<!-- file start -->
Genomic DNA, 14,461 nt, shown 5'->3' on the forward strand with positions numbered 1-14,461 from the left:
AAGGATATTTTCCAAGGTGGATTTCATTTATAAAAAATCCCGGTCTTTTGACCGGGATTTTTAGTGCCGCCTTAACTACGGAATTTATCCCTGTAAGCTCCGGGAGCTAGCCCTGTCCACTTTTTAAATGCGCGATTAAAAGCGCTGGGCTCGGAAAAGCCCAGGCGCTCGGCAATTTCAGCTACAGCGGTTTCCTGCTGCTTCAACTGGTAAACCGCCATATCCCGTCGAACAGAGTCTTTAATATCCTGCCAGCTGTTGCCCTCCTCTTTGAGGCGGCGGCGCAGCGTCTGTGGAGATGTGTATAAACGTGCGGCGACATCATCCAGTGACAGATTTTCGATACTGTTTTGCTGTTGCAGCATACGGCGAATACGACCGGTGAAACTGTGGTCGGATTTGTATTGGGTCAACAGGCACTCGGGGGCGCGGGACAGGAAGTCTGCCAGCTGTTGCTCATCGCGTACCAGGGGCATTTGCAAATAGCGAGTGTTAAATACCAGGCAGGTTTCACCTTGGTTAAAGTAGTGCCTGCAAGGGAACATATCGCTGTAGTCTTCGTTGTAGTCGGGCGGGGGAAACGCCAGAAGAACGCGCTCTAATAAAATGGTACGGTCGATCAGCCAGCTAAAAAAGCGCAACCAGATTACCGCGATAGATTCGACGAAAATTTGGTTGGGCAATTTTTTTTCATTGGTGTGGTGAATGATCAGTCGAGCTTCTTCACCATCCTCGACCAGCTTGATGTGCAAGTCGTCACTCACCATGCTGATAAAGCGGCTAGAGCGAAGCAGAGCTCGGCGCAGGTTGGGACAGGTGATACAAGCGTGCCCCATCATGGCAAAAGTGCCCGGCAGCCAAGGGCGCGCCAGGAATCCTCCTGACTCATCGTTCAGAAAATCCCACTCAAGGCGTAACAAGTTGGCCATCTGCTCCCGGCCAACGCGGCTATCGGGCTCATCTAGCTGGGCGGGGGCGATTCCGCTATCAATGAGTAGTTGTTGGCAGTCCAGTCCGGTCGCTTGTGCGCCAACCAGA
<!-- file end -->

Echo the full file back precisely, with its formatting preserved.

Genomic DNA, 14,461 nt, shown 5'->3' on the forward strand with positions numbered 1-14,461 from the left:
AAGGATATTTTCCAAGGTGGATTTCATTTATAAAAAATCCCGGTCTTTTGACCGGGATTTTTAGTGCCGCCTTAACTACGGAATTTATCCCTGTAAGCTCCGGGAGCTAGCCCTGTCCACTTTTTAAATGCGCGATTAAAAGCGCTGGGCTCGGAAAAGCCCAGGCGCTCGGCAATTTCAGCTACAGCGGTTTCCTGCTGCTTCAACTGGTAAACCGCCATATCCCGTCGAACAGAGTCTTTAATATCCTGCCAGCTGTTGCCCTCCTCTTTGAGGCGGCGGCGCAGCGTCTGTGGAGATGTGTATAAACGTGCGGCGACATCATCCAGTGACAGATTTTCGATACTGTTTTGCTGTTGCAGCATACGGCGAATACGACCGGTGAAACTGTGGTCGGATTTGTATTGGGTCAACAGGCACTCGGGGGCGCGGGACAGGAAGTCTGCCAGCTGTTGCTCATCGCGTACCAGGGGCATTTGCAAATAGCGAGTGTTAAATACCAGGCAGGTTTCACCTTGGTTAAAGTAGTGCCTGCAAGGGAACATATCGCTGTAGTCTTCGTTGTAGTCGGGCGGGGGAAACGCCAGAAGAACGCGCTCTAATAAAATGGTACGGTCGATCAGCCAGCTAAAAAAGCGCAACCAGATTACCGCGATAGATTCGACGAAAATTTGGTTGGGCAATTTTTTTTCATTGGTGTGGTGAATGATCAGTCGAGCTTCTTCACCATCCTCGACCAGCTTGATGTGCAAGTCGTCACTCACCATGCTGATAAAGCGGCTAGAGCGAAGCAGAGCTCGGCGCAGGTTGGGACAGGTGATACAAGCGTGCCCCATCATGGCAAAAGTGCCCGGCAGCCAAGGGCGCGCCAGGAATCCTCCTGACTCATCGTTCAGAAAATCCCACTCAAGGCGTAACAAGTTGGCCATCTGCTCCCGGCCAACGCGGCTATCGGGCTCATCTAGCTGGGCGGGGGCGATTCCGCTATCAATGAGTAGTTGTTGGCAGTCCAGTCCGGTCGCTTGTGCGCCAACCAGA